Kung Fu Yoga Movie Review – Movie Mint

Kung Fu Yoga Movie Review

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Kung Fu Yoga Movie Review


Kung Fu Yoga is a 2017 action-adventure comedy film written and directed by Stanley Tong. The film is a Chinese-Indian co-production of Taihe Entertainment (China) and Shinework Pictures (China).

The film was released in China on January 28, 2017 and is scheduled for release in India on February 3, 2017.Featuring original music composed by Nathan Wang and additional music composed by Komail and Shivaan.

“Kung Fu Yoga” Movie Cast & Crew:

Director: Stanley Tong
Produced by: Baribie Tung
Starring: Jackie Chan, Sonu Sood, Disha Patani, Amyra Dastur
Music Director: Nathan Wang, Komail-Shivaan
Production companies: Taihe Entertainment, Shinework Pictures
Language:  Mandarin, Hindi, English

“Kung Fu Yoga” Movie Story Line: 

Is there anything sadder than watching an ageing superstar’s desperate attempts to keep himself afloat? If you have grown up watching Jackie Chan movies and loved him more for his comic timing and endearing goofiness or his expert kung fu, Kung Fu Yoga will leave you with a feeling of sadness.

Jack (Jackie Chan), a renowned professor of archaeology at the Terracotta Warriors Museum in Xi’an, teams up with young Indian professor Ashmita and assistant Kyra to locate India’s lost Magadha treasure in Tibet.

At one point, Sonu Sood’s Randall is frustrated and says through his gritted teeth, “Don’t bore me…” as Chan’s character blabbers about morality. The line in itself is a short, crisp review of the movie.
But if one must dive into details, Kung Fu Yoga is about Jack, one of China’s leading archeologists, who is enlisted by an Indian archeologist, Ashmita (Disha Patani), for finding a lost treasure that belonged to her ancestors. He comes to India along with his assistants Zhu (Yixing Zhang) and Nuomin(Miya Muqi) to unearth the mystery. But the treasure has another contender in Randall (Sonu Sood), who is equipped with a dozen kurta-clad white men, computer-animated zoo animals, sleek cars and a healthy dose of inherent greed.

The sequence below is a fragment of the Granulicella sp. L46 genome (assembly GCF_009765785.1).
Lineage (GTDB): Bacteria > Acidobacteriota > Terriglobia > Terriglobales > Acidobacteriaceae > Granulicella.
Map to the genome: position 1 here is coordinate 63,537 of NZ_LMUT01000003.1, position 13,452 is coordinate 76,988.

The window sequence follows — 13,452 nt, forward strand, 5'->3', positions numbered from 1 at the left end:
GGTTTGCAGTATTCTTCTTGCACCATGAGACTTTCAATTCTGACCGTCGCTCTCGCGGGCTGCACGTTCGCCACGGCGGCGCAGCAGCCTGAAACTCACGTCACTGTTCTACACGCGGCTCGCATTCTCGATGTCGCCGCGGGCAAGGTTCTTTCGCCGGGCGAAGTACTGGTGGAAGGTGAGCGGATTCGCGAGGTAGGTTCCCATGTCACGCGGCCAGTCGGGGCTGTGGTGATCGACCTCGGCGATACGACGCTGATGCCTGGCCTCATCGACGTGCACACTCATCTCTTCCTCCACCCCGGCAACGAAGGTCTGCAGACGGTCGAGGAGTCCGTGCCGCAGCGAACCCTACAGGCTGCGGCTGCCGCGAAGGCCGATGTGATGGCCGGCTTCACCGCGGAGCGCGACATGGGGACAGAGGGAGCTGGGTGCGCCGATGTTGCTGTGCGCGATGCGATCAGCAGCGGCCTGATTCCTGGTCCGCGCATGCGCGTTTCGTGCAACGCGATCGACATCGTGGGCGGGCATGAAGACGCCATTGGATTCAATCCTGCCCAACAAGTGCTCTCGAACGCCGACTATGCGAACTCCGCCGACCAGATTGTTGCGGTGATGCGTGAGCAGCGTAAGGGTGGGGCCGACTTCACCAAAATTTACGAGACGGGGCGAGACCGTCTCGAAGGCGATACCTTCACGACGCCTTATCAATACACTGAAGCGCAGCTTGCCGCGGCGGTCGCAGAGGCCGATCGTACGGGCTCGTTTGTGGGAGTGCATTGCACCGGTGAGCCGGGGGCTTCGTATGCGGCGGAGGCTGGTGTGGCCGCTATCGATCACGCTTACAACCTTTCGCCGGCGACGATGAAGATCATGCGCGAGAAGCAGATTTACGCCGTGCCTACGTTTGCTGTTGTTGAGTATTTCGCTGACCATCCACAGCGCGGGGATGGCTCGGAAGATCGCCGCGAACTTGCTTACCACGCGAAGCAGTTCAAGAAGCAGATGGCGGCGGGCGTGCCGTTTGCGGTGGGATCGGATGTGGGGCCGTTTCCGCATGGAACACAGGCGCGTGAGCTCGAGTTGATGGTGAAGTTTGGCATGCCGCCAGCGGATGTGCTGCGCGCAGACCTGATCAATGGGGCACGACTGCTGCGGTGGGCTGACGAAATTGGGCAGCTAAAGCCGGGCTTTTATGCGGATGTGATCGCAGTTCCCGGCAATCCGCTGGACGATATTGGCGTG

If only the film were equipped with anything resembling a coherent plot. There are no thrills, or spills. None of the joyous laughter we have come to expect from a Jackie Chan.

Director Stanley Tong may also need a short history lesson. Shouldn’t a movie about treasures from the Magadha empire been shot somewhere near where the kingdom actually existed, like Patna?

There’s some elementary-level Kung Fu and absolutely no yoga (but how else would India be represented in the title?); the English dubbing makes for awkward viewing and many lines seem to be lost in translation; there is altogether too much CGI work and to top it all, the movie sticks to a Western view of India (Elephants! Princesses clad in jewels! Temples! Snake Charmers!). It also has a strong Raiders Of The Lost Ark-meets-Temple Of Doom vibe.

Chan seems to be restricted in his moves but still has his charm. Sonu Sood could have made for a better antagonist had he been badder. The nearest thing that the movie has to a quick repartee is not between any two characters but an interaction between Chan and a lion, which forces some giggles out of you.

If you’re going for the Kung Fu, chances are you’ll end up in a meditative state instead.


MovieMint.com Rating:  2.5/5

Reviewed by MovieMint Team


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